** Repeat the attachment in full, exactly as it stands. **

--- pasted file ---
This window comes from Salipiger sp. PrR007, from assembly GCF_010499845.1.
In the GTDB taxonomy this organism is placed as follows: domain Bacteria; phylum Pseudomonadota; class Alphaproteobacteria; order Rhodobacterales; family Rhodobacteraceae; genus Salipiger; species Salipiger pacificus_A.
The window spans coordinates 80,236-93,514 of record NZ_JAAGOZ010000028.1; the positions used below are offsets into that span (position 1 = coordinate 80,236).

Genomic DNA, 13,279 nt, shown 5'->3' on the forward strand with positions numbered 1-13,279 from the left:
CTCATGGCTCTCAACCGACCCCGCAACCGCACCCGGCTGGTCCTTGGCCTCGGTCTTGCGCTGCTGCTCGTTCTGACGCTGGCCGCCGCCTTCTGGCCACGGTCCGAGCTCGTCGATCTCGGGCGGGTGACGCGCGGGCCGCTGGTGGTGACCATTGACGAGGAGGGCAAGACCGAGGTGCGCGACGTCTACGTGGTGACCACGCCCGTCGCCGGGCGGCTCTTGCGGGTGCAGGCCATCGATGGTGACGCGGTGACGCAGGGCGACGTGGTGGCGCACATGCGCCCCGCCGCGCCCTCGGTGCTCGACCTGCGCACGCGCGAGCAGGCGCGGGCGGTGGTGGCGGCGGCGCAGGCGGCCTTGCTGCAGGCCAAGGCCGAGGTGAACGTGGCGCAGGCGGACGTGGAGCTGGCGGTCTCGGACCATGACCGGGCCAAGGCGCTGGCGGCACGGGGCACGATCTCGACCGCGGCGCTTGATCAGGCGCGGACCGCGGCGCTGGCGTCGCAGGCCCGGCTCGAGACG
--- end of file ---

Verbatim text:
This window comes from Salipiger sp. PrR007, from assembly GCF_010499845.1.
In the GTDB taxonomy this organism is placed as follows: domain Bacteria; phylum Pseudomonadota; class Alphaproteobacteria; order Rhodobacterales; family Rhodobacteraceae; genus Salipiger; species Salipiger pacificus_A.
The window spans coordinates 80,236-93,514 of record NZ_JAAGOZ010000028.1; the positions used below are offsets into that span (position 1 = coordinate 80,236).

Genomic DNA, 13,279 nt, shown 5'->3' on the forward strand with positions numbered 1-13,279 from the left:
CTCATGGCTCTCAACCGACCCCGCAACCGCACCCGGCTGGTCCTTGGCCTCGGTCTTGCGCTGCTGCTCGTTCTGACGCTGGCCGCCGCCTTCTGGCCACGGTCCGAGCTCGTCGATCTCGGGCGGGTGACGCGCGGGCCGCTGGTGGTGACCATTGACGAGGAGGGCAAGACCGAGGTGCGCGACGTCTACGTGGTGACCACGCCCGTCGCCGGGCGGCTCTTGCGGGTGCAGGCCATCGATGGTGACGCGGTGACGCAGGGCGACGTGGTGGCGCACATGCGCCCCGCCGCGCCCTCGGTGCTCGACCTGCGCACGCGCGAGCAGGCGCGGGCGGTGGTGGCGGCGGCGCAGGCGGCCTTGCTGCAGGCCAAGGCCGAGGTGAACGTGGCGCAGGCGGACGTGGAGCTGGCGGTCTCGGACCATGACCGGGCCAAGGCGCTGGCGGCACGGGGCACGATCTCGACCGCGGCGCTTGATCAGGCGCGGACCGCGGCGCTGGCGTCGCAGGCCCGGCTCGAGACG